I was brought up in a country-ish location. Saddleworth to be exact, right on the edge of the Pennine Hills.
I have such happy memories of growing up in such a wonderful place. Our house backed out onto a stream and a small woodland. We spent our days playing hide and seek and fishing for stickleback.
The part of Saddleworth I lived in was Delph, a tiny little village. It only has a small road running through it and because of that, we were allowed to play out with minimal rules.
I remember spending a lot of time at ‘Pingle.’ Pingle was actually a mill. But us kids didn’t mean the mill. We meant a secluded little spot near the mill, sheltered by trees, which had a river running through, with a small waterfall.
We spent all summer, every summer, from the ages of about 9-13 there. There was a rope swing that you could swing from and jump into the river. I was always too scared to do it. I remember going home on numerous occasions, sopping wet because we’d decided to go in without having our swimming gear on.
It might be my memory tricking me, but the summers were much hotter and we stayed out from 9am-9am, only returning to eat lunch and dinner (it was dinner and tea up North!) as fast as possible so we could go back out. Oh, and we took our bikes everywhere!
I want to live back in the country. Especially on sunny days like this. It would be lovely to be able to open the back door, and be right in the countryside. This has become more important since getting Woody Dog. The dream is to live somewhere we can open the back door and go straight out for a walk, without needing to put him on his lead at all.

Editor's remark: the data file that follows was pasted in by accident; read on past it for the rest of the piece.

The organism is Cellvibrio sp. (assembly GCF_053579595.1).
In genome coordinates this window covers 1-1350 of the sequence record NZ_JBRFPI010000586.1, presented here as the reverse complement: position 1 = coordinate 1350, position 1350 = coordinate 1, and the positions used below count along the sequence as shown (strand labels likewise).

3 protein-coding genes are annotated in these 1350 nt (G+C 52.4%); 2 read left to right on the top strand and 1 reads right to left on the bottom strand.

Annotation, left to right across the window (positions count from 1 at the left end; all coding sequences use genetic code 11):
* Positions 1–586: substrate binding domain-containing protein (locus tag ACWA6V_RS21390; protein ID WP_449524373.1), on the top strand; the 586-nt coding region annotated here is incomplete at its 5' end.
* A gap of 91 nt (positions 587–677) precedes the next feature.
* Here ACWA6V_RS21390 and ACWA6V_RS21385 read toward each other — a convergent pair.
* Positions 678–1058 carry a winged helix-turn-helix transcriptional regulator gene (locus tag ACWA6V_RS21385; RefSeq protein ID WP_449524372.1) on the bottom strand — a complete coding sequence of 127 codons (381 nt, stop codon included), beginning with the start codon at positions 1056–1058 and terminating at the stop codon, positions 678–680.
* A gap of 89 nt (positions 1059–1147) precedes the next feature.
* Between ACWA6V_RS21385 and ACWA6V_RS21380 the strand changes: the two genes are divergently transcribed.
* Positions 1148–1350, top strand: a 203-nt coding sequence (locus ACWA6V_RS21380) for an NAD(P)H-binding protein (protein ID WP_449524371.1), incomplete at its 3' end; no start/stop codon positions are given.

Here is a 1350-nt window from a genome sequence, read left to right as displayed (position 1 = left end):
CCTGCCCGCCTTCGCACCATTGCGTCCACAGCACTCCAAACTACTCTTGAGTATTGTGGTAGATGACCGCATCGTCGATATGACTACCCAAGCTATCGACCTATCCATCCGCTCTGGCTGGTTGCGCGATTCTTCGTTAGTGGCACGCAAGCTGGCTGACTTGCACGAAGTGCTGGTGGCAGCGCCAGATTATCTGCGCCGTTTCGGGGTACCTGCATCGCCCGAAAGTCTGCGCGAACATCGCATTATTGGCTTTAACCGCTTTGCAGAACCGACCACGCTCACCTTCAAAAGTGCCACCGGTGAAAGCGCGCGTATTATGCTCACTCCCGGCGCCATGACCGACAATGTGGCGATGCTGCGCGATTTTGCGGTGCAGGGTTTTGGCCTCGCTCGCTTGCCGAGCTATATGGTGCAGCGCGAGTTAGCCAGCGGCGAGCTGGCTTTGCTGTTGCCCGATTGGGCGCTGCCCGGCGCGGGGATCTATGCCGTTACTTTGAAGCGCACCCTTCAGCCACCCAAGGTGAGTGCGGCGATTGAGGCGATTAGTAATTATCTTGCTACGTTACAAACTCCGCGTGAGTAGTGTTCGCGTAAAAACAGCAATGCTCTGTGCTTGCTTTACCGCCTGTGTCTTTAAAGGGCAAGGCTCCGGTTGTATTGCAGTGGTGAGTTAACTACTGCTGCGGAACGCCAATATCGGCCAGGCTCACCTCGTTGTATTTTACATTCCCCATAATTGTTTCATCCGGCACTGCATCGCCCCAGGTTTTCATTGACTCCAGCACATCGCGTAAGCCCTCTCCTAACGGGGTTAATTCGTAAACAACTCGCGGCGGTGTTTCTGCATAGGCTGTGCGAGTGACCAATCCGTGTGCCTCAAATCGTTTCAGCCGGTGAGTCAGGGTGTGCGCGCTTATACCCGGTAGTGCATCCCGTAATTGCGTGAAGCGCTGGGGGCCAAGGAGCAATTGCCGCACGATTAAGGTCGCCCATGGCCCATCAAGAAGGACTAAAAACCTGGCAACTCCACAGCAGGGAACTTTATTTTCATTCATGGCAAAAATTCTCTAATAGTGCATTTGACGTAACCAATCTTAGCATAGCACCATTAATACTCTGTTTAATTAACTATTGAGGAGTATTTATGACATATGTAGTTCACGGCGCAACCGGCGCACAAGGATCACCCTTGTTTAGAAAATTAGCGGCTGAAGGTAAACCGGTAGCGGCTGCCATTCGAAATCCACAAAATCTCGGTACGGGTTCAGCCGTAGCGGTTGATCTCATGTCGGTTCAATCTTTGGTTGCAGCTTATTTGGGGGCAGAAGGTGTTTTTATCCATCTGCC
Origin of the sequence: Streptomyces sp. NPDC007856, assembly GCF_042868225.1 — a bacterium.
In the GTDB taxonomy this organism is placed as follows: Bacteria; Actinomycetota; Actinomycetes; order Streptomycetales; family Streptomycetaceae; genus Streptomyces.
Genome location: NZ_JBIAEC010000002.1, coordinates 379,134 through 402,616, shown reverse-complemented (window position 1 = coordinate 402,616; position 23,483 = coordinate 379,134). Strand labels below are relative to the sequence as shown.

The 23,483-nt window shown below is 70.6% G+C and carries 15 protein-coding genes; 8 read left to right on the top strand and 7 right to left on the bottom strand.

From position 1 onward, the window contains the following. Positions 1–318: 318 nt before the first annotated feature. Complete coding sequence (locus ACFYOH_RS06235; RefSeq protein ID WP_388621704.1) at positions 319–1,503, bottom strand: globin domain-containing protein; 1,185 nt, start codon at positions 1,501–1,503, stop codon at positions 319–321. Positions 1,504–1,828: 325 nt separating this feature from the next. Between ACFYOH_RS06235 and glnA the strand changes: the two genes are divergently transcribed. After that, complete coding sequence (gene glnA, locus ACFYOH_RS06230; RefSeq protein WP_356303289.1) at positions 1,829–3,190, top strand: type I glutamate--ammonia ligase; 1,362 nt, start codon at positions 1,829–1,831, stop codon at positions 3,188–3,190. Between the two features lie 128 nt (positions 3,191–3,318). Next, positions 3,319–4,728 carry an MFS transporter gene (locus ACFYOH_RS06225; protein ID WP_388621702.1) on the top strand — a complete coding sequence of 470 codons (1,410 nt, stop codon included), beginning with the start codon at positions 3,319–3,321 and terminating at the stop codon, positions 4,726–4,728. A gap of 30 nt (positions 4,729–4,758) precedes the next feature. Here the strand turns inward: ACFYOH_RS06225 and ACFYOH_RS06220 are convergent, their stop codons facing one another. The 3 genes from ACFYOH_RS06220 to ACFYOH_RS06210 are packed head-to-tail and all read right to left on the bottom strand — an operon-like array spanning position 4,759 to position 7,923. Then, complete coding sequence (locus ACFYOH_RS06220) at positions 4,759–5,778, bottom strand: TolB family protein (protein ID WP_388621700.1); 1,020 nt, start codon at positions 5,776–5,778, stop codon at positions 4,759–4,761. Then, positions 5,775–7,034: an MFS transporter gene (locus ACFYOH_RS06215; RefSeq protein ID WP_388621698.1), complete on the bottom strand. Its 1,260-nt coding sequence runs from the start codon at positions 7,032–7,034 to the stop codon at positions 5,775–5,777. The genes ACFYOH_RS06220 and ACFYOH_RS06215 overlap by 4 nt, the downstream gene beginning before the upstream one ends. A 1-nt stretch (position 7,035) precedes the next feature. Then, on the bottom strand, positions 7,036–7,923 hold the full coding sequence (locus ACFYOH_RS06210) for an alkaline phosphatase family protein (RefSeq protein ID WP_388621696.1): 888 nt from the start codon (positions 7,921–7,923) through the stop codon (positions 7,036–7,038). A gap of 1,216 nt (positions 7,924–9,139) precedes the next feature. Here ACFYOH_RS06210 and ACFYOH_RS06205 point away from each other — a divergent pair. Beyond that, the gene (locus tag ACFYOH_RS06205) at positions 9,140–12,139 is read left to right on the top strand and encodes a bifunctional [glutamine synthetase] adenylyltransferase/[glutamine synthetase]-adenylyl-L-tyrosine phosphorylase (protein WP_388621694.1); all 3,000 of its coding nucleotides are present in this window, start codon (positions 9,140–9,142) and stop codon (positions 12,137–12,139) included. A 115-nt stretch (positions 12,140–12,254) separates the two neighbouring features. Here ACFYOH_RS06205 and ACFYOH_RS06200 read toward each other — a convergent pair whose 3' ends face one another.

Given my upbringing, I would really like to live somewhere more rural for when we have our own children. I’d like them to have the kind of childhood that Craig and I did. Craig grew up in rural Leicestershire and has lovely memories of playing outside with his dog, Ted, in the dirt!
I’d like a farmhouse with a big kitchen diner and a huge oak table, a utility room where we can kick off dirty boots and a back door that we actually use. I’d work part time so I can be around for the kids and the dogs. We bake and play outside lots.
I sometimes worry that regardless of where we live, our children won’t have the same kind of life. How could they? Things change in 20 years. Although Craig and I are very technology orientated, I would object to my children being sat in the house all day playing on the computer. They should be playing and being creative. Craig has fond memories of their childhood ‘make’ box, which was a collection of paints, pens, paper, cardboard, washing up bottles, pipe cleaners and all the other usual stuff. Think Blue Peter. Is it realistic to want your children to grow up like this these days?
I hope so. Because that’s the dream.